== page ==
NuTroll said...

"@So Rearden: All you provided is textbook propaganda, while not answering my point. So I ask in simple terms: how come that free market can't get rid of Homepathy which is by all scientific data is a scam?"

Because there isn't a viable replacement for Homeopathy. You won't get rid of Homeopathy for the same reason football will never get rid of the Hail Mary play. By all accounts the success rate of Hail Mary plays are abysmal , yet even if they are 1% successful they would still be tried from time to time. Plus if the Hail Mary fails you can always blame the bad refs (actual doctors and scientists).

But a few M&S spending maybe a couple billion on alternative medicine techniques like homeopathy does not extend to the argument that the majority would be unable to contrast the efficacy of different service types. If anything it sounds like a boogey man by lazy officials to pass off modern day laudanum as fairly priced by comparing it to the alternative strawman.

"We spend all this time fattenning up Higg's Boson, which we are not even certain exists, just because free market is buying into it. "

What free market where?

State sponsored protection of the standard model of physics going into obvious cheese projects (last I heard they want to make another, bigger one). Thats why there have been no advancements in 70 years. It would threaten the bottom line.

So Rearden said...

@Gevlon: The point I was addressing was "Without such "customer satisfaction" metrics, you cannot decide which doctor is a good one and which is a bad, so you can't choose between two health care providers." My point was that you use an intermediary instead of getting the Government to decide for you.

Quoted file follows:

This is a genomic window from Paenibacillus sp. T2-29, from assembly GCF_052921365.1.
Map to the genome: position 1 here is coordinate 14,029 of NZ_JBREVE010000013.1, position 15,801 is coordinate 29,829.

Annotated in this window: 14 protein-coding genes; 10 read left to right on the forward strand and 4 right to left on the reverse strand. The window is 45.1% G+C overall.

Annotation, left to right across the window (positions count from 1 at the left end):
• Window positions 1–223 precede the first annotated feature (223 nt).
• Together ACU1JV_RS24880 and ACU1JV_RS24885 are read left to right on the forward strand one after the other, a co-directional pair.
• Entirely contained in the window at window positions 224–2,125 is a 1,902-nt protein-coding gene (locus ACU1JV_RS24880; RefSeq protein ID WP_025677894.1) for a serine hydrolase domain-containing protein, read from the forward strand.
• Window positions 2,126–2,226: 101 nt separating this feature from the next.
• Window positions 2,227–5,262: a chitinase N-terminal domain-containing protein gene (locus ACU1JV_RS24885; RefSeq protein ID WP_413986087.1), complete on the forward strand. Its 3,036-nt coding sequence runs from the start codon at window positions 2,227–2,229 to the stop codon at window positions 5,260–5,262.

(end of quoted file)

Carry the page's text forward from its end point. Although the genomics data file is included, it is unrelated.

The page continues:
It isn't suppose to get rid of homeopathy for you. It is suppose to make you pay the full cost for using it instead of passing it onto someone else. What the free market does as opposed to Government is allow you to choose a good or bad treatment instead of forcing a good or bad one on you. The principle involved is freedom of thought as applied to healthcare for the individual. The fact it is textbook free market doesn't mean I'm right or wrong and is irrelevant.

Gevlon said...

@So Rearden: but paying full cost for something I can't evaluate is simple scamming. Hey, a "magic blessing" costs me $80 as I chant for 4 hours and $20/hour is a decent salary. Please pay!

Unlike homeopathy, there are no flying carpet vendors on the free market, because people can evaluate that the sold product can't fly. So free market works perfectly if people can tell if the service is good or not.

jkmack said...

This discussion is interesting in several aspects. The primary being that after a systems reaches a certain level of complexity, the morons and slackers overcome the informed, and the politicians exploit this to implement systems that server their agenda, instead of the ostensible reason for the complex system itself.

To claim that how a system is paid for is separate from how the outcomes are achieved seems to be a rather ignorant statement. The whole reason you have distortions in markets is due to a separation of the payer to the payee. And obamacare intensifies that problem, by adding a third layer of separation and then dictating both to the payer what benefits his money is ostensibly going to get him, and dictating to the payee what benefits he will be able to deliver and under what circumstances he can do so. Heart bypass at 82, eh denied....